What jumps out at you when you read the above definition? For me, it is the inclusion of the word “or.” Many definitions of beauty focus on pleasure only, but this definition says that beauty can either result in pleasure -or- satisfaction. Satisfaction speaks of a hunger fulfilled, of a need assuaged, of a yearning soothed. Therefore, beauty does not always have to equal ‘pretty.’ Beautiful things can fulfill a need in someone that is less than pretty. A need to identify with a similar hurt in someone else, a need to see a compatriot in their struggle with loneliness, a need to experience the anger of someone else in order to know that there is a path forward… Beauty is all around and is found in the what the world might think of as unlikely locations.
Exercises for seeing beauty:
1- Spend 2 minutes in a quiet room, noticing as many of the details around you as you can. As I sit here, alone, I see the repetitive square pattern of the objects on my desk, the reflection that my lamp casts onto the desk, the play between light and shadow on the curtain, the smudged fingerprints on the tv across the room that speak of my children’s inquisitive fingers. When you are still, seeing beauty in things that you overlook during your day to day will happen organically.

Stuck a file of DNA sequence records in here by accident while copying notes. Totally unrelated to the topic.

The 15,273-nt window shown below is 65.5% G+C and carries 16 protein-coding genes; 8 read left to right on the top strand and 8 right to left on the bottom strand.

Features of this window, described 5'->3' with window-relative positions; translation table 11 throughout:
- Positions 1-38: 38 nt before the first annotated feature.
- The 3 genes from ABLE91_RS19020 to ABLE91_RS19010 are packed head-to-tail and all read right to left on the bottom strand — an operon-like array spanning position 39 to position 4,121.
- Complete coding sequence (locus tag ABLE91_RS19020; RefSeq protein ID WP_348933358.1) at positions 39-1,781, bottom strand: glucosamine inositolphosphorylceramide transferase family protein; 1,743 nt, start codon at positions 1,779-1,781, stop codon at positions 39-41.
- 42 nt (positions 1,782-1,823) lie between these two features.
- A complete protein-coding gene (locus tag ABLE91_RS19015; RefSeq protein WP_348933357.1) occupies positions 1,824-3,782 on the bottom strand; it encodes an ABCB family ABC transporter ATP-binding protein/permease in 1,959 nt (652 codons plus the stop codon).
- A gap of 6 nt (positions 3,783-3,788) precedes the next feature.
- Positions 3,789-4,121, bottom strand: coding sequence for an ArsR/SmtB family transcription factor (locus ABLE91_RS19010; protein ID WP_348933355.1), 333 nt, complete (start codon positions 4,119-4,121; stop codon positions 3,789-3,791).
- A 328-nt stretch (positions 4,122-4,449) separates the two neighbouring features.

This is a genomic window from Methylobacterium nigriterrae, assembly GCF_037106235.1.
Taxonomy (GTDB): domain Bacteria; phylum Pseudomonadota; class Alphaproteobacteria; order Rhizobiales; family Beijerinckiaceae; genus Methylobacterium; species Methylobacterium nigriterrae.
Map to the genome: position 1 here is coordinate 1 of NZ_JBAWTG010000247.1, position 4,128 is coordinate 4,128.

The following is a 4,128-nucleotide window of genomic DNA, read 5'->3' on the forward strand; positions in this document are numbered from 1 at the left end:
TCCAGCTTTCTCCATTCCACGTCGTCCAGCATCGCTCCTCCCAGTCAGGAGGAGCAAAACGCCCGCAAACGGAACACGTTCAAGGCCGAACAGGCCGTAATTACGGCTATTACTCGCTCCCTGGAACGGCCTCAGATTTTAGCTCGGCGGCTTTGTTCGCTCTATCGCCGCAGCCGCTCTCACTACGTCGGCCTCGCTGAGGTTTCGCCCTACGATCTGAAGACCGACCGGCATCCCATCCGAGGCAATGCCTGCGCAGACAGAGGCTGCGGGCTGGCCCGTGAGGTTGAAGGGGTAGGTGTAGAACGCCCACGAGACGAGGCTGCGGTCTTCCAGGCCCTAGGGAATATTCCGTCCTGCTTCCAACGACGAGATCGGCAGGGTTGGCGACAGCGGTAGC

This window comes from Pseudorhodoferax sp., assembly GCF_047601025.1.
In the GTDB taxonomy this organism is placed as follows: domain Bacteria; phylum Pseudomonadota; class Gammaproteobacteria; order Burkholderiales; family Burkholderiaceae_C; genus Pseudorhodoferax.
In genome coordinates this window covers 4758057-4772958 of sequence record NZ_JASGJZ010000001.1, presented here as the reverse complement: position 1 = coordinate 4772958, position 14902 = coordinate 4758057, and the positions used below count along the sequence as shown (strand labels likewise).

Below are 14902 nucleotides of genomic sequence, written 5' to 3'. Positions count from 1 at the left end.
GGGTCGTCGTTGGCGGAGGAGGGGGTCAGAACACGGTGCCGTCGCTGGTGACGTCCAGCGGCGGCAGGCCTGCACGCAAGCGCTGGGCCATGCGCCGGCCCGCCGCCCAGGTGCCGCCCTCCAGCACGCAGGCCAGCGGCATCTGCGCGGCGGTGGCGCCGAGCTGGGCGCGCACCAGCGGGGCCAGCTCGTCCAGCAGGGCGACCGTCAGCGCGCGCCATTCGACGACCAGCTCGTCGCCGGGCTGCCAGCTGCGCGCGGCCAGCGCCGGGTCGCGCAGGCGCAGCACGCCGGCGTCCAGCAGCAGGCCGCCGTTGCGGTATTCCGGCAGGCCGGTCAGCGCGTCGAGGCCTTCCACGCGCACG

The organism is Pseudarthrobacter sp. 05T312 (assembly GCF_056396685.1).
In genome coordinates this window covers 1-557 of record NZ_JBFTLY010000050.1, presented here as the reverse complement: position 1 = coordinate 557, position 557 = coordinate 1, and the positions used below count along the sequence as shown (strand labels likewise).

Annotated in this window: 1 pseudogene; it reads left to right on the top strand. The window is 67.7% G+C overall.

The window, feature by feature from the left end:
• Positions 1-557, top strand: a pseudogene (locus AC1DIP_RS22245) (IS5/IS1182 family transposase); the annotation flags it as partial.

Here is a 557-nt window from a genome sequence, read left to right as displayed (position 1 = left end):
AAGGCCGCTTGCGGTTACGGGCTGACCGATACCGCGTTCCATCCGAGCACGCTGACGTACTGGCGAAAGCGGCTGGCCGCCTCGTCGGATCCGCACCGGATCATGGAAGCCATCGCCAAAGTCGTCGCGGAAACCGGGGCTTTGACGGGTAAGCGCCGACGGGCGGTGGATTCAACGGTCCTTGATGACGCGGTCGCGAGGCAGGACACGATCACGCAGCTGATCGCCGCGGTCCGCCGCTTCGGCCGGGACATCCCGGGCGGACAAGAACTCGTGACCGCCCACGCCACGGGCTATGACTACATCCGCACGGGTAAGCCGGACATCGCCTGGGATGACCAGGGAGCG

2- Choose an emotion that is normally considered to be negative. Think about how you might capture it photographically, in a way that others can relate to. What kind of light should you use? Should you photograph a person, an inanimate object, a landscape? How might processing play into communicating your message of beauty?
3- Purposefully see the world through a viewfinder. Frame your everyday within the four edges of a photograph. Notice the leading lines, framing, colors, repetition of elements, etc. Even without the camera to your eye, think about how you could move, change settings or adjust light in order to make the scene in front of you more impactful.Pin It